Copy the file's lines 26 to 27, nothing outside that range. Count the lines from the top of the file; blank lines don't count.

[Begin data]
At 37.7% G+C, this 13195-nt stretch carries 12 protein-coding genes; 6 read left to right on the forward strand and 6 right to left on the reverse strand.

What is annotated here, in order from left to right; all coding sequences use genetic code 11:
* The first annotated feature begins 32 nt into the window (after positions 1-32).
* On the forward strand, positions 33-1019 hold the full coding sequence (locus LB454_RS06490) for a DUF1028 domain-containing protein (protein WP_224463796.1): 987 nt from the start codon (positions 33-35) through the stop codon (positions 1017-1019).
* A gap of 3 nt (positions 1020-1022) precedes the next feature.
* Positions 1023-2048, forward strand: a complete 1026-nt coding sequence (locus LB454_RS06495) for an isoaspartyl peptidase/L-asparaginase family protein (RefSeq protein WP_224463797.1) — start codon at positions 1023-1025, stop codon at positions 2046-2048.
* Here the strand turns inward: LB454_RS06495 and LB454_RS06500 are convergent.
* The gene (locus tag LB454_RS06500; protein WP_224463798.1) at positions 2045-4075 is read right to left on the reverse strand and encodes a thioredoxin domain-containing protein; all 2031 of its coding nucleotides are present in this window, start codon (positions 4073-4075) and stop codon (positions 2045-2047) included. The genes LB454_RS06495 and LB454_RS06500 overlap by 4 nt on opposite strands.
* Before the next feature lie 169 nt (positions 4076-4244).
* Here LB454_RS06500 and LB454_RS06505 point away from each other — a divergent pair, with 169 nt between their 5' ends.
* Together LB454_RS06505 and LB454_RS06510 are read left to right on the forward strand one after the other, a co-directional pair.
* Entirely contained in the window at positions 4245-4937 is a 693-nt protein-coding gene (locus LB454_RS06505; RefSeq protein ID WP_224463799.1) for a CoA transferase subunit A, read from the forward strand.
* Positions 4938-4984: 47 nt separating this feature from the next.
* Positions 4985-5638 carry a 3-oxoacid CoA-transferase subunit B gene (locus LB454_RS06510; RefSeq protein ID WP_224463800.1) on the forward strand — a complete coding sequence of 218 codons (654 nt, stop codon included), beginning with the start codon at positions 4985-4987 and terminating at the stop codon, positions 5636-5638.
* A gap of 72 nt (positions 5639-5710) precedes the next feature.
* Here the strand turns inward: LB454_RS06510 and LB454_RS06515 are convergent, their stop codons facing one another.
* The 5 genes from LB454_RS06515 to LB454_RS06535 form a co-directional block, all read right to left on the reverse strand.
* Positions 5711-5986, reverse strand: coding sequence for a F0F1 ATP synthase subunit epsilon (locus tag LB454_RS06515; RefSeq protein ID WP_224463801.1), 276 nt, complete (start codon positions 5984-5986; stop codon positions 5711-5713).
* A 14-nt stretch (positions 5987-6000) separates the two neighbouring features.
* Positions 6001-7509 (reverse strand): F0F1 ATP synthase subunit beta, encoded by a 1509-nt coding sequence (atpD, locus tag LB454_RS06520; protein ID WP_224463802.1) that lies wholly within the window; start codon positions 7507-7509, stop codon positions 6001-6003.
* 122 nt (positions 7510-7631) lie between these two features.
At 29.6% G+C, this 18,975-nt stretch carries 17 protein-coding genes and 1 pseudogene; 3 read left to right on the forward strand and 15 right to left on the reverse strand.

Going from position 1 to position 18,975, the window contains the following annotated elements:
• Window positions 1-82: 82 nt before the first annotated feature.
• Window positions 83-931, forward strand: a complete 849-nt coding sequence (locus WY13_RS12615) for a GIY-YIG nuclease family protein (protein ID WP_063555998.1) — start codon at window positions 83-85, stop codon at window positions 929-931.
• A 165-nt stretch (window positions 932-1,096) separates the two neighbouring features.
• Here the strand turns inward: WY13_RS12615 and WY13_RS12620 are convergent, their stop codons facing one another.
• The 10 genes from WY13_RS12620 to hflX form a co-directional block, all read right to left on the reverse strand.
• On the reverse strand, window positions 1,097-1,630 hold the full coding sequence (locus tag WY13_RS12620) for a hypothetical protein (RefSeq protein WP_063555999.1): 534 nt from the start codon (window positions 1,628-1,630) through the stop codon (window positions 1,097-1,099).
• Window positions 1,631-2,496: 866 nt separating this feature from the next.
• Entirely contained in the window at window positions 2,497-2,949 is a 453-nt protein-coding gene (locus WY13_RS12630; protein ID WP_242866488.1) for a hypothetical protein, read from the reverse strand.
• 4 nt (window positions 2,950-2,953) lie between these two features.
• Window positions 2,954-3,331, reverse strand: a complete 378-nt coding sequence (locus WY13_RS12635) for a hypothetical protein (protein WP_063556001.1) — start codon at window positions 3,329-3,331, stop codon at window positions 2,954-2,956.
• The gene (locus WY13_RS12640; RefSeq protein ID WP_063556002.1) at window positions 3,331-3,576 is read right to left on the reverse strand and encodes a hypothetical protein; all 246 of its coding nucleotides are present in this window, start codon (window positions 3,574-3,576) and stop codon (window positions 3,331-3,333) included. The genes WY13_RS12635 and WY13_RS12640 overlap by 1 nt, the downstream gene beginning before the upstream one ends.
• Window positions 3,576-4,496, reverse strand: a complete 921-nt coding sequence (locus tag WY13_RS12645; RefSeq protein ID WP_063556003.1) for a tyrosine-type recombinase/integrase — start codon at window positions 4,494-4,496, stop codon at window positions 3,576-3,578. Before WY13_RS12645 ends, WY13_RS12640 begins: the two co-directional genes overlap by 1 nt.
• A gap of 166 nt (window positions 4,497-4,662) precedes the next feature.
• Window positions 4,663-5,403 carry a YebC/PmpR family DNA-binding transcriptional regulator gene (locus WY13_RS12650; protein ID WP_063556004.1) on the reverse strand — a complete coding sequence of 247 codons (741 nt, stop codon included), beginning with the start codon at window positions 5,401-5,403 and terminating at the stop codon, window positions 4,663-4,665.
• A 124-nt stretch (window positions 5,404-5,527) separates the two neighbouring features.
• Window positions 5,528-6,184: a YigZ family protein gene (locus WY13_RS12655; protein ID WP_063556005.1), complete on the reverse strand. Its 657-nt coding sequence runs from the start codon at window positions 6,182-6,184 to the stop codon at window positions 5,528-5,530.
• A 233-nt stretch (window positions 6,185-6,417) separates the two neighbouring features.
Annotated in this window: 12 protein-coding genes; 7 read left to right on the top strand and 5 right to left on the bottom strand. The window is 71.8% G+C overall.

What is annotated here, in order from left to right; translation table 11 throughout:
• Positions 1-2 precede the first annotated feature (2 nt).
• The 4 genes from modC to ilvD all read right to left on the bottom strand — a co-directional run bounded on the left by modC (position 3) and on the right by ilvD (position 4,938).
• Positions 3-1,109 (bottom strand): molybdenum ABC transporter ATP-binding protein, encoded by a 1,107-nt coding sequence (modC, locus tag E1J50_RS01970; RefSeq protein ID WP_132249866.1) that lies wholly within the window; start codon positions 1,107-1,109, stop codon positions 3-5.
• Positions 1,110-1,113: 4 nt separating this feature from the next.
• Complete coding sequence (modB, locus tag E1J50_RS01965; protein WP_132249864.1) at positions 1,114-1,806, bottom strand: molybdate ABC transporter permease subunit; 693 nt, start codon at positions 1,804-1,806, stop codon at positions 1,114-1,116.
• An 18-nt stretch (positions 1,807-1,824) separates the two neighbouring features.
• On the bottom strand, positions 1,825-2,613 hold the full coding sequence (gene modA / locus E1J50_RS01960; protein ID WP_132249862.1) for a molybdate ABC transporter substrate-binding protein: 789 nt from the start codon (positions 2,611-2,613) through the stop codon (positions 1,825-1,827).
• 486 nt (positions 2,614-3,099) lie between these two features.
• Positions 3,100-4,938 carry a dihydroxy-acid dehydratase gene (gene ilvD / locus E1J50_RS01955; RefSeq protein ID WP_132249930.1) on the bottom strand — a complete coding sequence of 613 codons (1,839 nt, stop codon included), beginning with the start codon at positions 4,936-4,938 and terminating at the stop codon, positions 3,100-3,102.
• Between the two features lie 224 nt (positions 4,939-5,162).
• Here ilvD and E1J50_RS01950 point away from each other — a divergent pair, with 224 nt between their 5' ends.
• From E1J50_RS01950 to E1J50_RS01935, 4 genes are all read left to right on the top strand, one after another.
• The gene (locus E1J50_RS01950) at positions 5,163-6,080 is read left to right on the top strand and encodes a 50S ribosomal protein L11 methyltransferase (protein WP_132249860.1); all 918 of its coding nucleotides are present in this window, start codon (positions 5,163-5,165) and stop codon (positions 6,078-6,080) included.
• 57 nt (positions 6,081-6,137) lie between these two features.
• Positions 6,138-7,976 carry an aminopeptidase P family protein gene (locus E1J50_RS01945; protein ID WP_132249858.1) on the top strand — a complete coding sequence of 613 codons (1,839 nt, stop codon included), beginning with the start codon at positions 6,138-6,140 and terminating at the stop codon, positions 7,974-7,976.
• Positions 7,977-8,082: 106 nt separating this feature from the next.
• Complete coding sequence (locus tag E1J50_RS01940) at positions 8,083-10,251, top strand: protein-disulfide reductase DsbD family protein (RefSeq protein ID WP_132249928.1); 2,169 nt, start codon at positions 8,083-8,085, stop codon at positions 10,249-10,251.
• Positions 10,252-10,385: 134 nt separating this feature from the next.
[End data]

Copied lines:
• A 165-nt stretch (window positions 932-1,096) separates the two neighbouring features.
• Here the strand turns inward: WY13_RS12615 and WY13_RS12620 are convergent, their stop codons facing one another.